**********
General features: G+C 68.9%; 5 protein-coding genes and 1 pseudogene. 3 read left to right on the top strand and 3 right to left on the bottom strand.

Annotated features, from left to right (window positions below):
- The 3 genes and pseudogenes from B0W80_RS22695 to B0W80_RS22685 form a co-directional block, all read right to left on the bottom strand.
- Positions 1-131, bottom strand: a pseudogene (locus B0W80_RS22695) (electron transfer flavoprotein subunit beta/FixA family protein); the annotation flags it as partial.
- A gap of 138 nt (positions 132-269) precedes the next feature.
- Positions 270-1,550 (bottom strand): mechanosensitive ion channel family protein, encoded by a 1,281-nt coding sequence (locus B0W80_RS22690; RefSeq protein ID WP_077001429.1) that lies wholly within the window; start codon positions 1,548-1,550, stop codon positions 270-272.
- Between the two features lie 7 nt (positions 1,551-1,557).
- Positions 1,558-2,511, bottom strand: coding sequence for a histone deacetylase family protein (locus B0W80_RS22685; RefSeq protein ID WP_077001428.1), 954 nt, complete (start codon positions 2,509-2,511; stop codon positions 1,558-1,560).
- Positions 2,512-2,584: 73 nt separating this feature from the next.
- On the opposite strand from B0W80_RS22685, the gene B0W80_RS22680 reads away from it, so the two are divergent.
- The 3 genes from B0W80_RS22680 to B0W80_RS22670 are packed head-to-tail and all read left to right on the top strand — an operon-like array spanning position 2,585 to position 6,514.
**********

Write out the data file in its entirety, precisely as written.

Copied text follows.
General features: G+C 68.9%; 5 protein-coding genes and 1 pseudogene. 3 read left to right on the top strand and 3 right to left on the bottom strand.

Annotated features, from left to right (window positions below):
- The 3 genes and pseudogenes from B0W80_RS22695 to B0W80_RS22685 form a co-directional block, all read right to left on the bottom strand.
- Positions 1-131, bottom strand: a pseudogene (locus B0W80_RS22695) (electron transfer flavoprotein subunit beta/FixA family protein); the annotation flags it as partial.
- A gap of 138 nt (positions 132-269) precedes the next feature.
- Positions 270-1,550 (bottom strand): mechanosensitive ion channel family protein, encoded by a 1,281-nt coding sequence (locus B0W80_RS22690; RefSeq protein ID WP_077001429.1) that lies wholly within the window; start codon positions 1,548-1,550, stop codon positions 270-272.
- Between the two features lie 7 nt (positions 1,551-1,557).
- Positions 1,558-2,511, bottom strand: coding sequence for a histone deacetylase family protein (locus B0W80_RS22685; RefSeq protein ID WP_077001428.1), 954 nt, complete (start codon positions 2,509-2,511; stop codon positions 1,558-1,560).
- Positions 2,512-2,584: 73 nt separating this feature from the next.
- On the opposite strand from B0W80_RS22685, the gene B0W80_RS22680 reads away from it, so the two are divergent.
- The 3 genes from B0W80_RS22680 to B0W80_RS22670 are packed head-to-tail and all read left to right on the top strand — an operon-like array spanning position 2,585 to position 6,514.